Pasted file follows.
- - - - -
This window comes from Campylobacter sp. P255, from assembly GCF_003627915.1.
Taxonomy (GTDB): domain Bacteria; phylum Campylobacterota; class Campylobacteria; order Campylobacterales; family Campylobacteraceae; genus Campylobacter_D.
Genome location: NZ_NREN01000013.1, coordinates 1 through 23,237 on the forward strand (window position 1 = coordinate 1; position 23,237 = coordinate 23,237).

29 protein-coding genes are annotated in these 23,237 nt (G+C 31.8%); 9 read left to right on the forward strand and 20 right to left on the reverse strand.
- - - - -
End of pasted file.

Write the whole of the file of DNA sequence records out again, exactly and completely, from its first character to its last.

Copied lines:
This window comes from Campylobacter sp. P255, from assembly GCF_003627915.1.
Taxonomy (GTDB): domain Bacteria; phylum Campylobacterota; class Campylobacteria; order Campylobacterales; family Campylobacteraceae; genus Campylobacter_D.
Genome location: NZ_NREN01000013.1, coordinates 1 through 23,237 on the forward strand (window position 1 = coordinate 1; position 23,237 = coordinate 23,237).

29 protein-coding genes are annotated in these 23,237 nt (G+C 31.8%); 9 read left to right on the forward strand and 20 right to left on the reverse strand.